By Bhikhu Parekh
• If he were alive today, how might Mahatma Gandhi, the greatest apostle of non-violence, challenge Osama Bin Laden’s worldview? Bhikhu Parekh is Vice-President of The Gandhi Foundation, a professor of political philosophy, a Labour peer, and the author of three books on Gandhi. This article first appeared in Prospect magazine in April 2004.
Like millions around the world, I found the atrocities of 9/11 abhorrent and utterly condemn such acts of terror. Despite the war against terror, we continue to see more horrors such as that in Madrid. What drives the bombers? How do they live with their deeds? Is there no alternative to the cycle of violence?
No one is better qualified to advise on this than Mahatma Gandhi, the great apostle of non-violence. My imaginary exchange between him and Bin Laden tries to do two things: to comprehend at least part of the twisted worldview that inspires Bin Laden, for we cannot defeat it without understanding it; and second, to explore a neglected alternative.
My Bin Laden is an intellectual construct, a metaphor, referring not so much to the real man as to a more generic pro-terror radical Islamist.
Dear Mahatma Gandhi
2nd October 2003
Ever since my followers attacked the American embassy in Kenya, the USS Cole in Yemen, and later the World Trade Centre in New York and the Pentagon in Washington DC, they and I have been declared enemies of the civilised world who can be hunted, tortured and killed like wild animals. I was not surprised by the American reaction, but I was dismayed by the hostile reactions of some of my fellow Muslims.
I owe it to them to explain why we did what we did, why we remain unmoved by the calumnies heaped upon us and why we might do it again. Since every political act is unintelligible outside its historical context, I must begin with some history….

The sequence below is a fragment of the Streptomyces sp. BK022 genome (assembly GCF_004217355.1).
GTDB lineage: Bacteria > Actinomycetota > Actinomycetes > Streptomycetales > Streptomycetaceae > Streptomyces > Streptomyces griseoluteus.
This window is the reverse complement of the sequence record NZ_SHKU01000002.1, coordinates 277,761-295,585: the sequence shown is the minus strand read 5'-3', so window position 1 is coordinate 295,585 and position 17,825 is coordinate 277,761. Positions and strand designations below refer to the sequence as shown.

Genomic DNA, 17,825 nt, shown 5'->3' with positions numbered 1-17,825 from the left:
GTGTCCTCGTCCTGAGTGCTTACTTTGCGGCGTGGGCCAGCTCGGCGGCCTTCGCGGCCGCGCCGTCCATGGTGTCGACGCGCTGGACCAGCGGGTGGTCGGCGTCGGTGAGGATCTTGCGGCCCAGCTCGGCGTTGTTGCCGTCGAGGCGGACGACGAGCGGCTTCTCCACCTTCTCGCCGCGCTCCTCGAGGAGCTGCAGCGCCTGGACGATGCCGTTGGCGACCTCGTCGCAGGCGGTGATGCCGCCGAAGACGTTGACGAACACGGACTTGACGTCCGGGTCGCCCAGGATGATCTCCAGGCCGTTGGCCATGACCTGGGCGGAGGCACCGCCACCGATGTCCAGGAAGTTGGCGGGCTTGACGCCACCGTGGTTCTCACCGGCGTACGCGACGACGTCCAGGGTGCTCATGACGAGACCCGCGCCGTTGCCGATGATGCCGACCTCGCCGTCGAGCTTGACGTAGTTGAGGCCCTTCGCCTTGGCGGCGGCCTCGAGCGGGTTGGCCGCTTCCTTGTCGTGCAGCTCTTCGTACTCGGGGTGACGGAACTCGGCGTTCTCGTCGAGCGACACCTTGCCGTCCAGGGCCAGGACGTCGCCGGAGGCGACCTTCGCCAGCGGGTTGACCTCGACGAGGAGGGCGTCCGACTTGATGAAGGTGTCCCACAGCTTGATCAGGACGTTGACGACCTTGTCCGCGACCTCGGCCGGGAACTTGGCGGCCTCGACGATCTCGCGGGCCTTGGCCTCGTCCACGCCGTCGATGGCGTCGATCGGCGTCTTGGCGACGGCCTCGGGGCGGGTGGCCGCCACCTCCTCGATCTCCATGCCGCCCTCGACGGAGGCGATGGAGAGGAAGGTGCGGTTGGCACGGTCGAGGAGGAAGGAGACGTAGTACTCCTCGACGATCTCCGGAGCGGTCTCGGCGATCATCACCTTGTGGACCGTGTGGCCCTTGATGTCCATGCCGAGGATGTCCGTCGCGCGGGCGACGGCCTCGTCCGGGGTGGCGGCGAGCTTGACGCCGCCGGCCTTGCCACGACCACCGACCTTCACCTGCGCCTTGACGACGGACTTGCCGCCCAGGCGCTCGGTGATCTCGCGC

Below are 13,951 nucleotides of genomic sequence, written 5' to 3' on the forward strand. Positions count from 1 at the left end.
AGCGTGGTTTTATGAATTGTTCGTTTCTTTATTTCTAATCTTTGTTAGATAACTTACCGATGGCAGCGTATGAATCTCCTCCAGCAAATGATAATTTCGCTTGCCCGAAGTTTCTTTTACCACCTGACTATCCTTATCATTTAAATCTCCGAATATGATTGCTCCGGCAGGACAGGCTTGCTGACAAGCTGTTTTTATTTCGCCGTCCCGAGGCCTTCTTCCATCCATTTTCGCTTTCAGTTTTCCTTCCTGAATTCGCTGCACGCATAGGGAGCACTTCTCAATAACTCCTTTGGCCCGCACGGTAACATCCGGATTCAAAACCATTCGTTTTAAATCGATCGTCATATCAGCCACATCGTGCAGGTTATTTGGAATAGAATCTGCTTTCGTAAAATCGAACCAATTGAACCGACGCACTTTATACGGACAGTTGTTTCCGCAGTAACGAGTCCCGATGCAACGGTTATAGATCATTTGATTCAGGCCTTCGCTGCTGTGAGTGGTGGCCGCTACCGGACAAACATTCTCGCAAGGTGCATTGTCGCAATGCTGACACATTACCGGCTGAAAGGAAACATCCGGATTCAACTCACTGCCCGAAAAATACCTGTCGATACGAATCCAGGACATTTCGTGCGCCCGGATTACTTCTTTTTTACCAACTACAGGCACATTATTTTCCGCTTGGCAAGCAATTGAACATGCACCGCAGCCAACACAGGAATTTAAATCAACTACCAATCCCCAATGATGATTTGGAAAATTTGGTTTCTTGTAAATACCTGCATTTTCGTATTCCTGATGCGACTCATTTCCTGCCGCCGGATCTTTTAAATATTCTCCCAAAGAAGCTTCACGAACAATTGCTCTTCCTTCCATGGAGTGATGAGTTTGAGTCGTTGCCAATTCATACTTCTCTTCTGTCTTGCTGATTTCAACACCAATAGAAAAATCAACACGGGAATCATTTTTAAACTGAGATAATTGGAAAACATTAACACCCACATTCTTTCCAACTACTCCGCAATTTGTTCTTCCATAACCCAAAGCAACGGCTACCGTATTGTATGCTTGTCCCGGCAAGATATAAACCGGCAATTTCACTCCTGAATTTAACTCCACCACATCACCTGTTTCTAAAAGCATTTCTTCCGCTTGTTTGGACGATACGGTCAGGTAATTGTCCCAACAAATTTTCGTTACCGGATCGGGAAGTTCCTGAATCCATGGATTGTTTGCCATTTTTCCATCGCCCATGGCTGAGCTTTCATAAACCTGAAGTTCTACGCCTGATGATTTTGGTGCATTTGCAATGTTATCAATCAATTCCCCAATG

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1st November 2003
Listening to you, my brother Osama, I was strongly reminded of my dialogue with my terrorist countrymen, which began in London in 1909 and continued almost until my death. As in their case, so in yours, I find your reasoning perverse and your glorification of violence utterly abhorrent.
Whether you realise it or not, you think and talk like an imperialist. You present a sanitised picture of Islamic history.
All conquests and empires involve bloodshed, oppression and injustice, and yours was no different. Muslim rulers in India destroyed Hindu temples, looted Hindu property and converted vast masses by a combination of inducement and force. They also destroyed traditional African cultures and social structures and sought to obliterate memories of their pre-Islamic past. And although they treated Christians and Jews better, they never granted them equal citizenship.
Since all this occurred a long time ago, there is no point in lamenting it and apportioning blame, but we do have a duty to acknowledge the full truth of the past and resolve never to repeat it.
You do not do this, and are even determined to revive Muslim rule in the countries you mention. You attack European imperialism because it ended yours, and you attack Americans because they are preventing you from reviving it.
An imperialist yourself, you have no moral right to attack the imperialist designs of others…